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Author: decath Big gold star, 5000 posts Old School Fool Add to my Favorite Fools Ignore this person (you won't see their posts anymore) Number: of 5806  
Subject: Turmoil: MOOTFL vs FI/RE Date: 5/15/2003 10:46 AM
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AliFool's post on this board and the FI/RE board got me thinking about my own personal financial journey and more particularly, the last 4 years. The MOOTFL board and the FI/RE board are the only boards I read and I rarely post to either because the spare time I have allotted to the boards get taken up by just reading.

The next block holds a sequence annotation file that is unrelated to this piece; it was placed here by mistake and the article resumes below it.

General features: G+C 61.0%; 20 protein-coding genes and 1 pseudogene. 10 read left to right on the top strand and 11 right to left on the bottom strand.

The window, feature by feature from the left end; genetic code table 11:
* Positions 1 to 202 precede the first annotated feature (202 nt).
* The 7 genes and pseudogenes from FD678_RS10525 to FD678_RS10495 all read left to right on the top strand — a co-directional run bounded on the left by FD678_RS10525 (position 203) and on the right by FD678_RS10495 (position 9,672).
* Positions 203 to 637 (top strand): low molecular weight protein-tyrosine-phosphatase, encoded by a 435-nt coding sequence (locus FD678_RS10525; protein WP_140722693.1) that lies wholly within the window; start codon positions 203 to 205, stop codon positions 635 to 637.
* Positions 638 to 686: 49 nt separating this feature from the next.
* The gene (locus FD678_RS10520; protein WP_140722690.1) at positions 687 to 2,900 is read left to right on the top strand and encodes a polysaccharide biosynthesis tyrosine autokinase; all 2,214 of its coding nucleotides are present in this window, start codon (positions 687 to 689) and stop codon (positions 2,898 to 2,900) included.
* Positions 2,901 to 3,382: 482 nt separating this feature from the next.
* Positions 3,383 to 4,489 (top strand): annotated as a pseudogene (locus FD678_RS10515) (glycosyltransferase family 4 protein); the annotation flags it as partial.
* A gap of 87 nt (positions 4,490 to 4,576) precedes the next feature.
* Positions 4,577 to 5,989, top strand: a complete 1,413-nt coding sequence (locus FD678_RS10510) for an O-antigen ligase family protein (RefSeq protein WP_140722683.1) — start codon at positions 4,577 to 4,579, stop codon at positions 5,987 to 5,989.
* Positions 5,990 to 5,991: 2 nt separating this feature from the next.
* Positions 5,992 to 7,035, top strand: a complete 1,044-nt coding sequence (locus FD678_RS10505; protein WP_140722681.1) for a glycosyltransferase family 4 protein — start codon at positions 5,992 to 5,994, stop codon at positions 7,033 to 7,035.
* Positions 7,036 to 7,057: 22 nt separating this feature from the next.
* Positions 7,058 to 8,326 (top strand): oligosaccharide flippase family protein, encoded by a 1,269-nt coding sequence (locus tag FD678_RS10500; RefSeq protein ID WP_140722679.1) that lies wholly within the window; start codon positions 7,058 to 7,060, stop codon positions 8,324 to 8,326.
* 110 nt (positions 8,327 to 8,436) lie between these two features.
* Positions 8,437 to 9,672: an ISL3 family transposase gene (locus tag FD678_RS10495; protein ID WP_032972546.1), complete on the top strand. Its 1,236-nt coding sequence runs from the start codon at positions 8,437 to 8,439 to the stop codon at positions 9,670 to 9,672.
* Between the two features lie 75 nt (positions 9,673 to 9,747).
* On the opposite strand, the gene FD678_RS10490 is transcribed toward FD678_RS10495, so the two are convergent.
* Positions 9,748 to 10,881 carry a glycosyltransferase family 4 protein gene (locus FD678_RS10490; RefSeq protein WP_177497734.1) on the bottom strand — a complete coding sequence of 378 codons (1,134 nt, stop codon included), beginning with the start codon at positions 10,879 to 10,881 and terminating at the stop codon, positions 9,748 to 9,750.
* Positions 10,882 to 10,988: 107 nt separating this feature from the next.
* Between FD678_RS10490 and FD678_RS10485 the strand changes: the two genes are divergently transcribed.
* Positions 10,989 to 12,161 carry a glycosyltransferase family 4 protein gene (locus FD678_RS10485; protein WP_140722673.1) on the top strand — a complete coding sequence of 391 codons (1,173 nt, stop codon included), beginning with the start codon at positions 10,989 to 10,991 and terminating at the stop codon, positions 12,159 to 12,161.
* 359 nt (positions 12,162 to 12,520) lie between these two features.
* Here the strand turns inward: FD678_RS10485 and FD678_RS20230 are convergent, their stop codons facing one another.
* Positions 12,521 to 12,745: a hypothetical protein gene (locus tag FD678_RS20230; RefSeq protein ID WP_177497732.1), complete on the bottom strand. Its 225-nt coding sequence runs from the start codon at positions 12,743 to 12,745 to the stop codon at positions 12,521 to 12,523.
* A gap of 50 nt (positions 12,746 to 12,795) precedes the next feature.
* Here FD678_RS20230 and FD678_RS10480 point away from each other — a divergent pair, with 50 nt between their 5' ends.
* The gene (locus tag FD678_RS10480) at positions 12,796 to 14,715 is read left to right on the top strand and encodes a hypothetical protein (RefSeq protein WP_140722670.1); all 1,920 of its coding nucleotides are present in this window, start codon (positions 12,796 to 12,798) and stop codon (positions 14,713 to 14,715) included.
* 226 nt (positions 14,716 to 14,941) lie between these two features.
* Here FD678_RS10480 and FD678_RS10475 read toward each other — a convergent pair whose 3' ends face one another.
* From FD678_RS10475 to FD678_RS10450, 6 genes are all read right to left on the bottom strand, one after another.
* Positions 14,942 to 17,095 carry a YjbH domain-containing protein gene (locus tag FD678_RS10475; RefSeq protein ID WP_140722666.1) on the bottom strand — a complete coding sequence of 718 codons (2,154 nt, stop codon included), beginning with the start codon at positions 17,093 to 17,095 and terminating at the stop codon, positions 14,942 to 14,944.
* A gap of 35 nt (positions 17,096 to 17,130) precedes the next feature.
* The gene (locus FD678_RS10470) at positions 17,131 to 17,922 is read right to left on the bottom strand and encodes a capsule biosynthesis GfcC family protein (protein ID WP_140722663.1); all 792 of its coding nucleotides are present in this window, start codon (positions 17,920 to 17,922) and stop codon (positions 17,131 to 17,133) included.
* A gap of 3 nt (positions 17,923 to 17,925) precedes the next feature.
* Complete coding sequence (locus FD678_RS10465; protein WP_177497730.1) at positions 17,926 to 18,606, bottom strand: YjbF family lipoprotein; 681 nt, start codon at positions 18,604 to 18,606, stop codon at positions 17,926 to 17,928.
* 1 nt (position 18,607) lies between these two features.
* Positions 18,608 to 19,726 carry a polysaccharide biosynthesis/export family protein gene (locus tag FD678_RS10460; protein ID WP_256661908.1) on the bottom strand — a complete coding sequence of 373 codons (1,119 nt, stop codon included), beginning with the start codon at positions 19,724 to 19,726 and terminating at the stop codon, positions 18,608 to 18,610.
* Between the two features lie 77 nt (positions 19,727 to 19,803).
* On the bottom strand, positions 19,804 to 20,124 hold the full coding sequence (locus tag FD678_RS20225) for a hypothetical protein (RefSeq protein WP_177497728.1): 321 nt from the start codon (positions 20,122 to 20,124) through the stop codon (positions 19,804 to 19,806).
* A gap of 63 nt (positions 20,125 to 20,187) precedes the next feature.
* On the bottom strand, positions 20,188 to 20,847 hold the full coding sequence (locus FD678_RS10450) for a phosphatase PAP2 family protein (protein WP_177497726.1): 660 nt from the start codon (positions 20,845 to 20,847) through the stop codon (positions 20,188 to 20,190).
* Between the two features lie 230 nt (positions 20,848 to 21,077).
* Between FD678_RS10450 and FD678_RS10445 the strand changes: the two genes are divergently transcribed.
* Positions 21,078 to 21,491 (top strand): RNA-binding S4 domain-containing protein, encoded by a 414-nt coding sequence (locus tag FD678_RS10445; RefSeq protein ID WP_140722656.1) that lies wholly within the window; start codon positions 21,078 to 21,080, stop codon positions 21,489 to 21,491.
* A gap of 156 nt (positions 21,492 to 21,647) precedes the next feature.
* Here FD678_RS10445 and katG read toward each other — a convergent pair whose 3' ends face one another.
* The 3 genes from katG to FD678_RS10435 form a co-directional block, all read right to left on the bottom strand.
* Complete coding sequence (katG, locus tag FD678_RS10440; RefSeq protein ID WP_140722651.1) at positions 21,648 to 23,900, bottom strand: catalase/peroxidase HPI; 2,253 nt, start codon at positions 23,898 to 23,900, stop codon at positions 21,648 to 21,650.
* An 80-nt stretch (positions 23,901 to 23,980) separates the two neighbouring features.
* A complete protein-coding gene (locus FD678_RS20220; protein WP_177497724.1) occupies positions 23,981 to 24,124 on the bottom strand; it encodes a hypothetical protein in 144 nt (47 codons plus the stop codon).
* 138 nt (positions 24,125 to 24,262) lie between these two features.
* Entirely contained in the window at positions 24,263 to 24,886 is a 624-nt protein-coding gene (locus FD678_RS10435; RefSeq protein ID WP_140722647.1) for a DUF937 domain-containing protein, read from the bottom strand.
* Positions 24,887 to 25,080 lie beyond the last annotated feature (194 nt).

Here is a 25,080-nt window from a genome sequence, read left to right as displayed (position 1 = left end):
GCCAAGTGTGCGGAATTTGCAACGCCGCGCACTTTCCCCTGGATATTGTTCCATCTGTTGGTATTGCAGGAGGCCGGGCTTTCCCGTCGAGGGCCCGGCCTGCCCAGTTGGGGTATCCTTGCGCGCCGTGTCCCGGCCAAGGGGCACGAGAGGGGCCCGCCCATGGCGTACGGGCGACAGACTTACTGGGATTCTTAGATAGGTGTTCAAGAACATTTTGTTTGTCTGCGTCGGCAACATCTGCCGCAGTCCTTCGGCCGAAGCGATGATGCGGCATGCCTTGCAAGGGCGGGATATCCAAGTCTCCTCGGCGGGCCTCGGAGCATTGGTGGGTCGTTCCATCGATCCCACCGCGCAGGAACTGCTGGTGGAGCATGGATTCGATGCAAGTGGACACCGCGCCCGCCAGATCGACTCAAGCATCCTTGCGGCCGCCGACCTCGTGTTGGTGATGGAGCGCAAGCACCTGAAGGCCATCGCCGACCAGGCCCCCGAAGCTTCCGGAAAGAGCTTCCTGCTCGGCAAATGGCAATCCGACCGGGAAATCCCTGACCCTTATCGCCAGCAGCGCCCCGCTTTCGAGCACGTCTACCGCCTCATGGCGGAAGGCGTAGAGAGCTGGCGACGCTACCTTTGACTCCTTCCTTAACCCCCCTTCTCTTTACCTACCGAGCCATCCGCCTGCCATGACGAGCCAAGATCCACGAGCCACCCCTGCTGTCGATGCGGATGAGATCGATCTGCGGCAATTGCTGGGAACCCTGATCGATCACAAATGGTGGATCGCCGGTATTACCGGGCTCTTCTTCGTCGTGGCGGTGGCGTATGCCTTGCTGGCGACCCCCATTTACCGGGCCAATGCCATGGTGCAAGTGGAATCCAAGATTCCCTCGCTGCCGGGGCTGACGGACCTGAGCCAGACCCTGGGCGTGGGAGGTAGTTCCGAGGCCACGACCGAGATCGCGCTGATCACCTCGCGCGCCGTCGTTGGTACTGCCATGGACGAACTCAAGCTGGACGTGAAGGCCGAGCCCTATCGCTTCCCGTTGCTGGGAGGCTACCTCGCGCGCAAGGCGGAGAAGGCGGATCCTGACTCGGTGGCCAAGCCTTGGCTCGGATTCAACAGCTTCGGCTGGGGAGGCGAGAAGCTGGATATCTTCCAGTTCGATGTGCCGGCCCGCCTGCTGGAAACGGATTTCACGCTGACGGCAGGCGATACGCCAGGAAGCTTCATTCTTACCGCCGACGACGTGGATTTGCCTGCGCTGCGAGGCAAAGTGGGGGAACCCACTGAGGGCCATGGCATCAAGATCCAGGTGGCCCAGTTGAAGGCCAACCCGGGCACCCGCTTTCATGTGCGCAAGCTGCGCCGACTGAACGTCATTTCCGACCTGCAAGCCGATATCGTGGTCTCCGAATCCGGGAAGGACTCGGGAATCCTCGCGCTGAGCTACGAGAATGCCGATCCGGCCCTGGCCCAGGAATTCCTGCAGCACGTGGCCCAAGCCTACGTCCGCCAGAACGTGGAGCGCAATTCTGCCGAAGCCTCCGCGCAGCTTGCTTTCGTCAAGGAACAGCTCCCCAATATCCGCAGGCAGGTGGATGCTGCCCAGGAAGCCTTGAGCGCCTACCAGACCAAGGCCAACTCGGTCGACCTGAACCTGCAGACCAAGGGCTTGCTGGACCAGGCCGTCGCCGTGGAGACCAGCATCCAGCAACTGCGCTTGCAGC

After reading this board since its inception, it would seem that most have/had the same inner turmoil regarding MOOTFL vs. FI/RE. I tend to go back and forth on how I want to spend my future years and have yet to resolve the conflict. I use the term “conflict” rather loosely considering it is a good problem to have: basically planning for FI and choosing either to retire early or getting in the slow-slow-slow lane.